The Kestrel 38 is built somewhat anatomic. It fits perfect on your back, but once you put it on the ground, it tipples to the front. Of course, the main goal of this bag is to stay comfortable on your back. All pockets on the exterior front are mesh and elastic. So if you have to stow away a wet beanie or gloves, there’s enough ventilation to dry it while you are on the go, and not at the end of the day. The elastic mesh is great for holding trekking maps or your snack cereals too. And seeing right away what you have there.
I have a soft thing for straps. And there’s plenty of them on this Kestrel. I could strap up my jacket, a sleeping mat or the wild mushrooms that I find on the way. I like having this confidence that I can extend this bag whenever I need it to and strap everything that has to be tied down. My compact cam found the perfect place at one of the side loops. There are straps for your ice tool, and enough lashes to take up a sleeping mat on the top or bottom. There is a special loop to take in your trekking poles without having to stop. After a first few tries, I finally mastered the trick without stopping and fumbling. You will have to feel comfortable with the poles hanging on to your sides though. Otherwise strap them up conventionally at the sides.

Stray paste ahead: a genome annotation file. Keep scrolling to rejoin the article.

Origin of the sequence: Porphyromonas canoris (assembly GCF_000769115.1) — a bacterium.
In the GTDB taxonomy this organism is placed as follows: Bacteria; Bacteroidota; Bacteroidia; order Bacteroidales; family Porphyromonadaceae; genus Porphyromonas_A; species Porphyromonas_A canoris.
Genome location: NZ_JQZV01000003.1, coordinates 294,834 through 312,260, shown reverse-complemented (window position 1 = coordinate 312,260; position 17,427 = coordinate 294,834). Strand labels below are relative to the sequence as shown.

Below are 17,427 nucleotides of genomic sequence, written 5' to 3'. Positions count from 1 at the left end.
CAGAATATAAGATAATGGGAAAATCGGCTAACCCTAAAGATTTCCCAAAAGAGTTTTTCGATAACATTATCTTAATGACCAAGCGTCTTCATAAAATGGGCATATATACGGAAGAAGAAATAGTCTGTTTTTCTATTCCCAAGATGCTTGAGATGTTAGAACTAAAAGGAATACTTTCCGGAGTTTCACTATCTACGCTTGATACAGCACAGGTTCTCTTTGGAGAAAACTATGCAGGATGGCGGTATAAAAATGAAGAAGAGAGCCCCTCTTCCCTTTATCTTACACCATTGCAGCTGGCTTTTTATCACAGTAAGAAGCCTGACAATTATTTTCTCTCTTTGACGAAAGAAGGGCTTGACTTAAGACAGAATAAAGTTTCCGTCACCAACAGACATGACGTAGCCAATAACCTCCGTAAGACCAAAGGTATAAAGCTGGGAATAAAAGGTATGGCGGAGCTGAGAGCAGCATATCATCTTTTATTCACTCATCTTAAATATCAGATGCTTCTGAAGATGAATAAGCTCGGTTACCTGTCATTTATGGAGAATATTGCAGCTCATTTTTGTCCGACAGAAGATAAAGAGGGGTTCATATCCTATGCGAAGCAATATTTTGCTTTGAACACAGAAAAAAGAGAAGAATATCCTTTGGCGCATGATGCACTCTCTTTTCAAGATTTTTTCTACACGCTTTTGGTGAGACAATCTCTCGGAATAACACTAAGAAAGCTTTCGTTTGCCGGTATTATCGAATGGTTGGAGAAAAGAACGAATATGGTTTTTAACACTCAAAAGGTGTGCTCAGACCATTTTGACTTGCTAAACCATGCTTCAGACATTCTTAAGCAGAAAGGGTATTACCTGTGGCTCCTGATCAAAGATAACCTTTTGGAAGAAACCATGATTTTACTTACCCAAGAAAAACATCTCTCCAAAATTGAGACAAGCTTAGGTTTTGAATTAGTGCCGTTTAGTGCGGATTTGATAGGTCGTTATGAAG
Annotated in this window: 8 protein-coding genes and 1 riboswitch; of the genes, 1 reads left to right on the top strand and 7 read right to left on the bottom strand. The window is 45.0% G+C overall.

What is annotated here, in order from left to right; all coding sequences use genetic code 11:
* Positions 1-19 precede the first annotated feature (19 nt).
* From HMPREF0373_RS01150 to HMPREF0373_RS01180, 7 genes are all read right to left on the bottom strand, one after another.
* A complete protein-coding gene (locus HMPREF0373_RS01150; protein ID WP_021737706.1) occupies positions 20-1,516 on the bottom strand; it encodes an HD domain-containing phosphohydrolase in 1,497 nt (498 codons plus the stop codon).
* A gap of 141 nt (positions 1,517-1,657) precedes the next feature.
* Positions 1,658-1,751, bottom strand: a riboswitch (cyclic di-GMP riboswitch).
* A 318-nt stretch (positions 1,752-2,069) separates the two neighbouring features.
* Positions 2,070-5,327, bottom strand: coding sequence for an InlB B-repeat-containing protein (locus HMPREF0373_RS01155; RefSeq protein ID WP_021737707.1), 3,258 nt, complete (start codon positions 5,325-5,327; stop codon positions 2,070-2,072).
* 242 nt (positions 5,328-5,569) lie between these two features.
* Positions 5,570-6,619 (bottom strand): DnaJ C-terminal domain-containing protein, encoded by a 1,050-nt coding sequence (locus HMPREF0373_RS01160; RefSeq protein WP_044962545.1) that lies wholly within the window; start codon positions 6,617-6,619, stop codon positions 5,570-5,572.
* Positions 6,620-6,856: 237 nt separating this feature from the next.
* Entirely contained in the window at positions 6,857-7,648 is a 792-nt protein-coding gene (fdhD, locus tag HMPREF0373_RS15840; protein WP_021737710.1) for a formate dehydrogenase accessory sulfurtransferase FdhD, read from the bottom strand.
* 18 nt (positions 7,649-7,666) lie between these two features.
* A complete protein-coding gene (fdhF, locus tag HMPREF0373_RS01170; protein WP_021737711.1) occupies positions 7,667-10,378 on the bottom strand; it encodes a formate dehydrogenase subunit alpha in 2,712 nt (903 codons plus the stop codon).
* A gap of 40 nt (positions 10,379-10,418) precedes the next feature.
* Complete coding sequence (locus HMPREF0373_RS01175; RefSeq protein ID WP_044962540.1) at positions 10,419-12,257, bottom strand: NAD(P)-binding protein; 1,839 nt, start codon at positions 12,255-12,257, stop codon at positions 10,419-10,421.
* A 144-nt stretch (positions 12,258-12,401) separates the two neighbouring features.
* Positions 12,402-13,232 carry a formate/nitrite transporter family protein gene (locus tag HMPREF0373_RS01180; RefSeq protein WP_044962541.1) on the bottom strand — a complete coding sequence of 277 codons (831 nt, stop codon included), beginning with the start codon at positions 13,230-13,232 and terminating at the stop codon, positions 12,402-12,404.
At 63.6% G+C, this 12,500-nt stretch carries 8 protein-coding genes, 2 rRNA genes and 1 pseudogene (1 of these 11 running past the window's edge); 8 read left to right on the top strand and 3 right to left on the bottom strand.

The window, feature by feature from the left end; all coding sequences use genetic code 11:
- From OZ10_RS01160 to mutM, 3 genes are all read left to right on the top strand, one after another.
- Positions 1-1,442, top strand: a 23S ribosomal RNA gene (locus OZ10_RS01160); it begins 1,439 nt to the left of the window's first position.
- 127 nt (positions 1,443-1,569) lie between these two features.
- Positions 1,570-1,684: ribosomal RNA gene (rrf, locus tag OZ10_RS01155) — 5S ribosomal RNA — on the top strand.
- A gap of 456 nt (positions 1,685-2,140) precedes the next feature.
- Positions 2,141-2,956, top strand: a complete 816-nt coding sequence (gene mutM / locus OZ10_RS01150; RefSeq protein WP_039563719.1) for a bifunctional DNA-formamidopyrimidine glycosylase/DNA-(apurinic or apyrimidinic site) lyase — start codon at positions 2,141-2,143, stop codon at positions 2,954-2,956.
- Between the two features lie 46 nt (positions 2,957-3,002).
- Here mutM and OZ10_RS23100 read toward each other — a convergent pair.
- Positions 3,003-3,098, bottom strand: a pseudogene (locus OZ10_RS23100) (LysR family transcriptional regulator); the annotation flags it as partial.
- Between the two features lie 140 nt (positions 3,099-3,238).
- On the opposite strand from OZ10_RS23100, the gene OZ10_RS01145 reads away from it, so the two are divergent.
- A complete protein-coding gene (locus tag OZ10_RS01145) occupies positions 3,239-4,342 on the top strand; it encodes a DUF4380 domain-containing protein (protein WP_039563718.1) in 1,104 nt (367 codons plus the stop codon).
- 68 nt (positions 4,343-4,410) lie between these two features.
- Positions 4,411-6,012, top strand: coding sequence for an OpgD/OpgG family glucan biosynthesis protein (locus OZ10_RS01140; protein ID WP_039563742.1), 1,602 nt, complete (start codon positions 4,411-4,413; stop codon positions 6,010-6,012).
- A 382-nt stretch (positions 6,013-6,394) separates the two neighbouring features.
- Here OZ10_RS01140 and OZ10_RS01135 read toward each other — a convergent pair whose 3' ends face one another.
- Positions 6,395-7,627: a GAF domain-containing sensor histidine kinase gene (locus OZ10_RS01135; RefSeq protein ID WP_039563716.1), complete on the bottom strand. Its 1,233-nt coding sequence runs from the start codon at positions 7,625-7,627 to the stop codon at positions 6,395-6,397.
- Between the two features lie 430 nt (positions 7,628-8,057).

The hip belt is padded. Makes the bulk softer on your hips and more comfortable on longer hikes. There are two tiny zippered pockets on each belt. I am still unsure what I could put in it, since my keys are way too bulky and too small for my cellphone. So it ends up with keeping just a lip balm in there. For me these two pockets could have been been ommited too, and save on weight.
A Rain cover is found hidden right in front. Very practical. You might be soaked to your bones, but knowing that you have a set of dry clothes in your back soothes all your worries. Fits well, elastic bands covers everything in 2 secs.
Comfort and hydration
The Kestrel 38 comes with a ventilated back called Airscape that ensures proper ventilation when you start to perspire. This helps getting all that wet away from your body so that you don’t constantly overheat and can concentrate better on your performance. For the first time in my back pack history, I was using a hydration bladder that was kept in an external pocket labeled H20. There’s a small loop and clip to keep the bladder in place. And because of the unique O-shape of the bladder, I never felt that bulge in my back. My previous back pack weighs more than 2 kg for just being empty. It was sheer luxus to be able to finally travel and hike light.